COOPERSTOWN, N.Y. -- On the day after, there was peace.

Dick Williams had replaced his Oakland A's World Series championship ring with a Hall of Fame induction ring, glistening on his right hand. Rich Gossage was presented with a doll in his likeness by a Japanese photographer. It looked nothing like him.

"I wish I had its hair," Gossage said, playing with the long brown locks.

Gossage's ring was back in the hotel room, protected by his wife. At the annual post-induction dinner that honors all the attending Hall of Famers, Williams was given his ring by Sparky Anderson, one of the 17 managers that preceded him into the Hall.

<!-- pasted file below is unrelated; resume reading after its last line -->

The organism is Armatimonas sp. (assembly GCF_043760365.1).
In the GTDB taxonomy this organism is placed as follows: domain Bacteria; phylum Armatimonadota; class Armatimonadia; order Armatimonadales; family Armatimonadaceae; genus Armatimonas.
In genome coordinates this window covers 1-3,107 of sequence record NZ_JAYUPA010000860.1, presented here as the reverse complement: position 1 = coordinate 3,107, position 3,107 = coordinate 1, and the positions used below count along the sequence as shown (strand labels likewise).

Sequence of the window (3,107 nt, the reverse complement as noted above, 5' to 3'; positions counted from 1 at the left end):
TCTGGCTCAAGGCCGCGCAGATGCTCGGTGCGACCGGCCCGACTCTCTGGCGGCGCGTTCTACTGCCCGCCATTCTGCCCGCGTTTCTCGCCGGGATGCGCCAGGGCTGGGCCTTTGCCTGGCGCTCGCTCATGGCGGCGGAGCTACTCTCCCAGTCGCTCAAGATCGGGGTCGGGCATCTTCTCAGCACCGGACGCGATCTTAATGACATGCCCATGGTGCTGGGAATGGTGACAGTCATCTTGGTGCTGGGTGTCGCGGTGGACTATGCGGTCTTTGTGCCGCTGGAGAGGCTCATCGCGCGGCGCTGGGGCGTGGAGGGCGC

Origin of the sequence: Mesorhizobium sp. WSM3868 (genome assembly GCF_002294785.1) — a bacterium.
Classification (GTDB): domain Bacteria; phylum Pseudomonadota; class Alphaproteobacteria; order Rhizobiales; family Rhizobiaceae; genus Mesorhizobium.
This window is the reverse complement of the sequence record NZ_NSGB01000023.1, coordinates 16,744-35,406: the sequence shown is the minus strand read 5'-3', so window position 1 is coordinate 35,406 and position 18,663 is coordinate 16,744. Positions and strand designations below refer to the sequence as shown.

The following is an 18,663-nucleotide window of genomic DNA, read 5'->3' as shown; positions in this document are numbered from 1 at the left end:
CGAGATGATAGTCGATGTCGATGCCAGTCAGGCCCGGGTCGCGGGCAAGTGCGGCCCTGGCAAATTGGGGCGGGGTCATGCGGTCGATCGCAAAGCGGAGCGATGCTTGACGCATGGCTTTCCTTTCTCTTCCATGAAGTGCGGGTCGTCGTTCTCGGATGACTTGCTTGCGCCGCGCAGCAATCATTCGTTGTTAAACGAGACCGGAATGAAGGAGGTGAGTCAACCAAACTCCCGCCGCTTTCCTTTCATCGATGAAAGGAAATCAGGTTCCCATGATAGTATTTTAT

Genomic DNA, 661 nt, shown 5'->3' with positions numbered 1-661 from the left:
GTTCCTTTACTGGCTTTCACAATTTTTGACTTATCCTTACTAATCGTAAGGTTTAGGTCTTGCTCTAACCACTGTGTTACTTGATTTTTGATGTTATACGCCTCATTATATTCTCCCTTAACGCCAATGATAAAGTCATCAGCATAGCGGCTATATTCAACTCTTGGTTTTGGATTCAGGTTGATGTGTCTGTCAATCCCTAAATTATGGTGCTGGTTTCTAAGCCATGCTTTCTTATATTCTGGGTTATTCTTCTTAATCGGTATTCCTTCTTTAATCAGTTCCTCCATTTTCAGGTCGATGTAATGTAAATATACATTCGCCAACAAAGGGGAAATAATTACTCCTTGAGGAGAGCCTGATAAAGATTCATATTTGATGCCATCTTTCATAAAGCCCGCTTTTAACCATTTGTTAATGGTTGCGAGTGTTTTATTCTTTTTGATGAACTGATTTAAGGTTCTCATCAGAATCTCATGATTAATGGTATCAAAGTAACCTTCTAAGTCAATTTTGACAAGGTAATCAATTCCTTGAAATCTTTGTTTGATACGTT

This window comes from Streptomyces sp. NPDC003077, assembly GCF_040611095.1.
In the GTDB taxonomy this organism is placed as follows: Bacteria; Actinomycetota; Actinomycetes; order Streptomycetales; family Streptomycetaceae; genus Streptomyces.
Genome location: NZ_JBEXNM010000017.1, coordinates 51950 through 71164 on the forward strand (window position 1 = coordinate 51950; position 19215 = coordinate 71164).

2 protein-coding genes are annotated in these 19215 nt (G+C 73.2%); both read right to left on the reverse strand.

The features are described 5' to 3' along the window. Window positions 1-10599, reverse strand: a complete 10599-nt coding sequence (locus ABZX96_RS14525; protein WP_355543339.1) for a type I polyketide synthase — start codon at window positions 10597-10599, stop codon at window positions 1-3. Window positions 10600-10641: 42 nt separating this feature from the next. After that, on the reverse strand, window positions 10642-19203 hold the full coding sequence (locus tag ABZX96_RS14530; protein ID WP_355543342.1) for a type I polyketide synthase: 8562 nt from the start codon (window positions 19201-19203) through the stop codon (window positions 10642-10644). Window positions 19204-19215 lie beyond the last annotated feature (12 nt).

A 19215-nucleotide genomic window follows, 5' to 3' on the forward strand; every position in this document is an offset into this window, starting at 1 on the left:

"Sparky gave me this Casey Stengel look and said, 'I told you it would be all right,'" said Williams, whose last game as a manager came with the Seattle Mariners in 1988 and had almost given up the ghost of ever earning admission to the Hall.

Gossage, a reliever by trade, was presented his ring by Sandy Koufax, the legendary Dodgers left-hander.

"That was very special. Sandy Koufax?" said Gossage, who went in wearing a Yankees cap. "It doesn't get any better than that, man."

The two men were interviewed exclusively by MLB.com on Monday morning just before making their final official appearance of this year's Hall of Fame Induction Weekend. They were back out behind the stage at the Clark Sports Center, preparing to tape a segment of the Legend's Series to be broadcast on ESPN2 at 9 p.m. ET Monday night.